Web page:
Hunter syndrome is a rare, hereditary, lysosomal storage disease that primarily affects males.
In people with Hunter syndrome, an enzyme called Iduronate 2-Sulfatase (IDS) is missing or does not work properly. This leads to an abnormal buildup of complex sugars in tissues throughout the body, including the skeleton, joints, brain, spinal cord, heart, spleen and liver.
Hunter syndrome is often severe and always progressive. It affects the brain and spinal cord, resulting in debilitating signs and symptoms that include developmental delay, and progressive mental decline. It also affects the body resulting in loss of physical function, impaired language development (due to hearing loss and an enlarged tongue), corneal and retinal damage, carpal tunnel syndrome and restricted joint movement.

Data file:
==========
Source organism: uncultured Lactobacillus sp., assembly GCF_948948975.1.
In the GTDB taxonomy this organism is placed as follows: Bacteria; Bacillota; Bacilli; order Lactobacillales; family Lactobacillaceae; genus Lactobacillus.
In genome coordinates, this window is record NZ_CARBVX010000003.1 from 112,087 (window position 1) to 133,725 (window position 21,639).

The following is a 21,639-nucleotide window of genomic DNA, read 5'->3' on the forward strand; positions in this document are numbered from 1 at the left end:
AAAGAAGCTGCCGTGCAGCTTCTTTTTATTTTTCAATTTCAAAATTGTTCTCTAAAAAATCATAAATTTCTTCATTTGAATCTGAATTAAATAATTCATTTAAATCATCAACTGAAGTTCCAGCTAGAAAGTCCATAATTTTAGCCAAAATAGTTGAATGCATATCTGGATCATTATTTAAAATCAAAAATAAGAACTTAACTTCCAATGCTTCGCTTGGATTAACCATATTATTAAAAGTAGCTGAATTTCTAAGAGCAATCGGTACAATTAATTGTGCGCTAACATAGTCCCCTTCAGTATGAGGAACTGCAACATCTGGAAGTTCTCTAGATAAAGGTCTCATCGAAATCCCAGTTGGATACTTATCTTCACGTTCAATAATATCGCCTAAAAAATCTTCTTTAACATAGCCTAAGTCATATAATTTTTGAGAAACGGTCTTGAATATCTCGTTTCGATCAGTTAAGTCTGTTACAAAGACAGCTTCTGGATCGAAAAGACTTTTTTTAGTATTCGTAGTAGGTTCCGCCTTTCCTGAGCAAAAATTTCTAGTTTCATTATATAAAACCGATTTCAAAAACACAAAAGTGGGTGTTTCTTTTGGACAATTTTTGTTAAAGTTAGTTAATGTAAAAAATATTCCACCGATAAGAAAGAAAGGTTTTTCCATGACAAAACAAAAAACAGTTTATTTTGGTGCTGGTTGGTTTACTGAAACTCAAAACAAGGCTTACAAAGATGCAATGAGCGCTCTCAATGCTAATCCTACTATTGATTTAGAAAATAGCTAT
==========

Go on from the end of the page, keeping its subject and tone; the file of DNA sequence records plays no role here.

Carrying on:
Hunter syndrome affects approximately 7,600 people worldwide, with approximately 25 percent in the U.S.1 Hunter syndrome is also known as mucopolysaccharidosis type II, or MPS II.
~ Maria Duran
Project Alive is an awareness and fundraising campaign of nonprofit Saving Case & Friends, Inc., to benefit Hunter Syndrome research.
Video by Project Alive captures the reality of living with Hunter syndrome. Children answer the question: what do I want to be #WhenIGrowUp.
1 What is Hunter Syndrome? News-Medical.net. AZoNetwork, 2000-2014